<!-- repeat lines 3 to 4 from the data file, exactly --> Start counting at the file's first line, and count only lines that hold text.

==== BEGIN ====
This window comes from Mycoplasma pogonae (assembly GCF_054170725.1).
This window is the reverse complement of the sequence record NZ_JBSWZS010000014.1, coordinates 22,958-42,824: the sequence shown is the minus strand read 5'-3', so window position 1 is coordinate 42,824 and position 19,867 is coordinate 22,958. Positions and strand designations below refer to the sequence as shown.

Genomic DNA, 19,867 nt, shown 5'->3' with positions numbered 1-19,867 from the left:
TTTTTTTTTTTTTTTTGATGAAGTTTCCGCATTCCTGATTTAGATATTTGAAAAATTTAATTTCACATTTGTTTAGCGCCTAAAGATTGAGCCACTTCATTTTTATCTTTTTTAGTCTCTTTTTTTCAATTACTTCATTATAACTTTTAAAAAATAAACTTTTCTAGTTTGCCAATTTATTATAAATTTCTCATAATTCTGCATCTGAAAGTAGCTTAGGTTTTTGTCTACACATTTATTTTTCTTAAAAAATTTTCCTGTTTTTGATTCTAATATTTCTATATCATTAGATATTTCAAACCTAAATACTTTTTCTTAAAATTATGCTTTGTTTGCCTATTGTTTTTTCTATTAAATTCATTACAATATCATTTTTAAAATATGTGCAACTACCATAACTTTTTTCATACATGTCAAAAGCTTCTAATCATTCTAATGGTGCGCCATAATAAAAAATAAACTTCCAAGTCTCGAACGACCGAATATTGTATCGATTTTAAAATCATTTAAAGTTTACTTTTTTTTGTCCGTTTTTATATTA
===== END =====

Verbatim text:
Genomic DNA, 19,867 nt, shown 5'->3' with positions numbered 1-19,867 from the left:
TTTTTTTTTTTTTTTTGATGAAGTTTCCGCATTCCTGATTTAGATATTTGAAAAATTTAATTTCACATTTGTTTAGCGCCTAAAGATTGAGCCACTTCATTTTTATCTTTTTTAGTCTCTTTTTTTCAATTACTTCATTATAACTTTTAAAAAATAAACTTTTCTAGTTTGCCAATTTATTATAAATTTCTCATAATTCTGCATCTGAAAGTAGCTTAGGTTTTTGTCTACACATTTATTTTTCTTAAAAAATTTTCCTGTTTTTGATTCTAATATTTCTATATCATTAGATATTTCAAACCTAAATACTTTTTCTTAAAATTATGCTTTGTTTGCCTATTGTTTTTTCTATTAAATTCATTACAATATCATTTTTAAAATATGTGCAACTACCATAACTTTTTTCATACATGTCAAAAGCTTCTAATCATTCTAATGGTGCGCCATAATAAAAAATAAACTTCCAAGTCTCGAACGACCGAATATTGTATCGATTTTAAAATCATTTAAAGTTTACTTTTTTTTGTCCGTTTTTATATTA